This morning, I took Patrick and Lilly to a local playground (over a mile, all uphill, but that's another story). There were lots of kids, which I loved; the twins have gotten much more confident, and were interacting, climbing on everything, and sliding by themselves.
Keeping tabs on two toddlers at a playground is hard, especially once they decided they wanted to go to the big kids' one rather than the toddler version. A handful of times, I'd help one climb a ladder, only to realize the other was waiting on me to help cross a bridge. Lilly loved the bouncy bridge, but wasn't the greatest at hanging on. A mom with a three-year-old and a baby in a front carrier was by the bridge, too, since her son also liked it; two or three times, she put out her hand to make sure Lilly wasn't going to fall.
At one point, another mom came over, looked around, and said, "Have you guys seen my daughter? She was playing right here thirty seconds ago...in black pants and a pink shirt...Maggie!!!" We all started calling, and not ten seconds later, a voice piped up from inside one of the slides, and a pink-shirted girl popped her head out.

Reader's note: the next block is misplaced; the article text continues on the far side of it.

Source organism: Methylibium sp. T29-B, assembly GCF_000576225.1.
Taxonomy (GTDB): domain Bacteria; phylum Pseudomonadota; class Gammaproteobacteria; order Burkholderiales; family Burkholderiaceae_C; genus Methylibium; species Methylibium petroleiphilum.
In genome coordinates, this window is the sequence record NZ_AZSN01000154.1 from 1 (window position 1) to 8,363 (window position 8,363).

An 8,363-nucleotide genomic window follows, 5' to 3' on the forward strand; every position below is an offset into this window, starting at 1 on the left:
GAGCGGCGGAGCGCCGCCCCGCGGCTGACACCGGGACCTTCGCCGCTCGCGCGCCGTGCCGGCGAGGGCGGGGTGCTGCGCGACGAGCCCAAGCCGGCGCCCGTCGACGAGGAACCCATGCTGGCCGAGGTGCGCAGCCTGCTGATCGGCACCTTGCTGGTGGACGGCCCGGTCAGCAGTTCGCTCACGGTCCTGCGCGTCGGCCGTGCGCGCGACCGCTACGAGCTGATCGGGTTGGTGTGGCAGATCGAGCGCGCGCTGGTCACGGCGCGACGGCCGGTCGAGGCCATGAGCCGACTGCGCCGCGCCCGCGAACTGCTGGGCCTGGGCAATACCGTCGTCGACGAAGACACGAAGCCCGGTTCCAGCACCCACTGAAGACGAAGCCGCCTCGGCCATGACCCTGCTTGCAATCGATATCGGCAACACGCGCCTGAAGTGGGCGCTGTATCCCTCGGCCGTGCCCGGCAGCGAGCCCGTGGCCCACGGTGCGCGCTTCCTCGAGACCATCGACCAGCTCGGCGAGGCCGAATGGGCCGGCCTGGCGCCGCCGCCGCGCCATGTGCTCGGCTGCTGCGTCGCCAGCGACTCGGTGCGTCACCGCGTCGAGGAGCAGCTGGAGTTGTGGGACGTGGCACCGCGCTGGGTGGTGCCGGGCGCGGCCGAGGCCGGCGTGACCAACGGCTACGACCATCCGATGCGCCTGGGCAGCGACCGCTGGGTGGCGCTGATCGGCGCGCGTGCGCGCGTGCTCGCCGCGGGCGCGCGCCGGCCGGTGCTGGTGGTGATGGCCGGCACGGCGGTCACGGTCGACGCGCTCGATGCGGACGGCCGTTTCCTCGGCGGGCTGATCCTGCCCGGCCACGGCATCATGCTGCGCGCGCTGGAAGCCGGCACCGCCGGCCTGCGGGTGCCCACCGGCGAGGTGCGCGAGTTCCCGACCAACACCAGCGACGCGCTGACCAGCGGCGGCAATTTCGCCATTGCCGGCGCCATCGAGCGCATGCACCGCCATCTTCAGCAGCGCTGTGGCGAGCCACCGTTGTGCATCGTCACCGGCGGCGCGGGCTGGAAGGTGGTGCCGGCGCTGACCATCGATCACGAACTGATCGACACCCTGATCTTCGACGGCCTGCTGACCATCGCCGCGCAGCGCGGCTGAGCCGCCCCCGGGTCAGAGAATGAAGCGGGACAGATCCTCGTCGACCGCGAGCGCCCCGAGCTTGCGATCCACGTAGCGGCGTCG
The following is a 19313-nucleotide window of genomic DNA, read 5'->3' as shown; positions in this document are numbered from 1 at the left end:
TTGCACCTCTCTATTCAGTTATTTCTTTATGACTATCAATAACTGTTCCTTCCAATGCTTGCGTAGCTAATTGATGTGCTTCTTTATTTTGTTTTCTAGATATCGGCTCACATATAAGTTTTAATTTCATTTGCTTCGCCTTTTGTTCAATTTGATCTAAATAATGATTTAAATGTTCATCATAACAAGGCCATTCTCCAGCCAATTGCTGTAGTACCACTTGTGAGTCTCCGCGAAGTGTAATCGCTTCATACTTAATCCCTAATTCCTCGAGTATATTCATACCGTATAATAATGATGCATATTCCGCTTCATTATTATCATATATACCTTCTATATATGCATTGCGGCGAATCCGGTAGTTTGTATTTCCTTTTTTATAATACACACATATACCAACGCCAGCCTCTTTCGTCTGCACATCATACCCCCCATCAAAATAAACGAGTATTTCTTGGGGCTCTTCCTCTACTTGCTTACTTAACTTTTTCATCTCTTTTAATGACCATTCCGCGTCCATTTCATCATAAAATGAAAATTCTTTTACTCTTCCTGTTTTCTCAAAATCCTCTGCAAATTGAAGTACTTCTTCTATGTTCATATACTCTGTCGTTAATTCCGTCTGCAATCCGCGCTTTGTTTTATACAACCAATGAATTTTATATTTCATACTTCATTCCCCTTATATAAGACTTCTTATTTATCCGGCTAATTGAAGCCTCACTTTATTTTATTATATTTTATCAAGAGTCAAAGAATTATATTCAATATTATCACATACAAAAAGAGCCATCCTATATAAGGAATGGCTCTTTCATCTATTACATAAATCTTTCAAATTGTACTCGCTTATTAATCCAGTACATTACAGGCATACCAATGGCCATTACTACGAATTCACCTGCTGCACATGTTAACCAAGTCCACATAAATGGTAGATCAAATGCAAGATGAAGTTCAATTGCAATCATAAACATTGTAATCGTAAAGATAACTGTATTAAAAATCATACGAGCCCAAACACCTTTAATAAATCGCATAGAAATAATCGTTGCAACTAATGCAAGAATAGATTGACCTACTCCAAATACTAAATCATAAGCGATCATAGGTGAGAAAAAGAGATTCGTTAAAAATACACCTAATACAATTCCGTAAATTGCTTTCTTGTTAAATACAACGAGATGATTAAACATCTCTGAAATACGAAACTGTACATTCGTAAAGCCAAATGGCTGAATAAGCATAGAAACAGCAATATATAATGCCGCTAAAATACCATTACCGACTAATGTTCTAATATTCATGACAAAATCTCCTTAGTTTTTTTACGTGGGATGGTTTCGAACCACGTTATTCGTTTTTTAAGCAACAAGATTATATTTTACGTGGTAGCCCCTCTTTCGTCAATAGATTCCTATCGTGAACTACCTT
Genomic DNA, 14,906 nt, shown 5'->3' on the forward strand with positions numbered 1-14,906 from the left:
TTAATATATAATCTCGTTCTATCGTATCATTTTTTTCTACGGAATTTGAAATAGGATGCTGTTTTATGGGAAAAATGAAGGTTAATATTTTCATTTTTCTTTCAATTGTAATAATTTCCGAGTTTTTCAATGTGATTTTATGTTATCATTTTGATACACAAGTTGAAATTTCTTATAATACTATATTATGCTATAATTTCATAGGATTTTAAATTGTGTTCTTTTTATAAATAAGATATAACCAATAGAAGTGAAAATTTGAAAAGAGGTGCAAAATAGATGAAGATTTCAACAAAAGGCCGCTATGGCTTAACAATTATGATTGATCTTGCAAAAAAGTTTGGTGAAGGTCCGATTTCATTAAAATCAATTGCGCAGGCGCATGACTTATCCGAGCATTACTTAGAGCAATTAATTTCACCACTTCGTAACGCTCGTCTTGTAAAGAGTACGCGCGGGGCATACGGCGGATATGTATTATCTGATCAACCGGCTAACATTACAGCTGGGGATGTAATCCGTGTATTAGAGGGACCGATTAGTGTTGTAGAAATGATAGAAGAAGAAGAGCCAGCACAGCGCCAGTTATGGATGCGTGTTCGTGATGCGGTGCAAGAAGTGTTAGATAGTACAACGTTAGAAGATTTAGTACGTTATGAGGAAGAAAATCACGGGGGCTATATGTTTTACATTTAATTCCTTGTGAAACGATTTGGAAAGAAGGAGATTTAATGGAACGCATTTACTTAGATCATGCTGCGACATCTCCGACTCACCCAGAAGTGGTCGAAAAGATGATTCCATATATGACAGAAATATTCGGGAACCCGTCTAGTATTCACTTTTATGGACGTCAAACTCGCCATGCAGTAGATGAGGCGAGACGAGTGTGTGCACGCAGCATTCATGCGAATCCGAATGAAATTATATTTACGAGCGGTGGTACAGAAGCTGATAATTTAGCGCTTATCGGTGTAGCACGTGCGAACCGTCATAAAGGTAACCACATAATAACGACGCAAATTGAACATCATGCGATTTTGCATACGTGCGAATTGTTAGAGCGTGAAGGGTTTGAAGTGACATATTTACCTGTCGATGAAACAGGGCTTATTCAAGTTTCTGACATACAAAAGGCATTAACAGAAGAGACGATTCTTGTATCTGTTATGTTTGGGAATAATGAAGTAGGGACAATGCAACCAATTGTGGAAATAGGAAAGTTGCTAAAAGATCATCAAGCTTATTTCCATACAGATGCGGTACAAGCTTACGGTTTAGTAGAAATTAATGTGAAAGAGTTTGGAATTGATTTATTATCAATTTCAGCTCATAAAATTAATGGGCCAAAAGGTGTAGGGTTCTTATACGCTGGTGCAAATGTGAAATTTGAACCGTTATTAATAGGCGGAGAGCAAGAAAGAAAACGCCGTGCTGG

What I love about the playground mentality, where to a degree all the parents watch all the kids, is that it's a microcosm of the idea that it takes a village to raise a child. I'm a huge fan of that idea. Obviously, I'm not going to drop my kids off and leave, but I love the peace of knowing that while I'm catching Lilly at the bottom of the huge slide, chances are good that Patrick is within two steps of another adult, who will in all likelihood not hesitate to help him should he need it. And chances are, when I'm done catching Lilly, I'll be helping someone else's kid climb a ladder.
I'm not part of the Borg, but in some ways, I love the collective.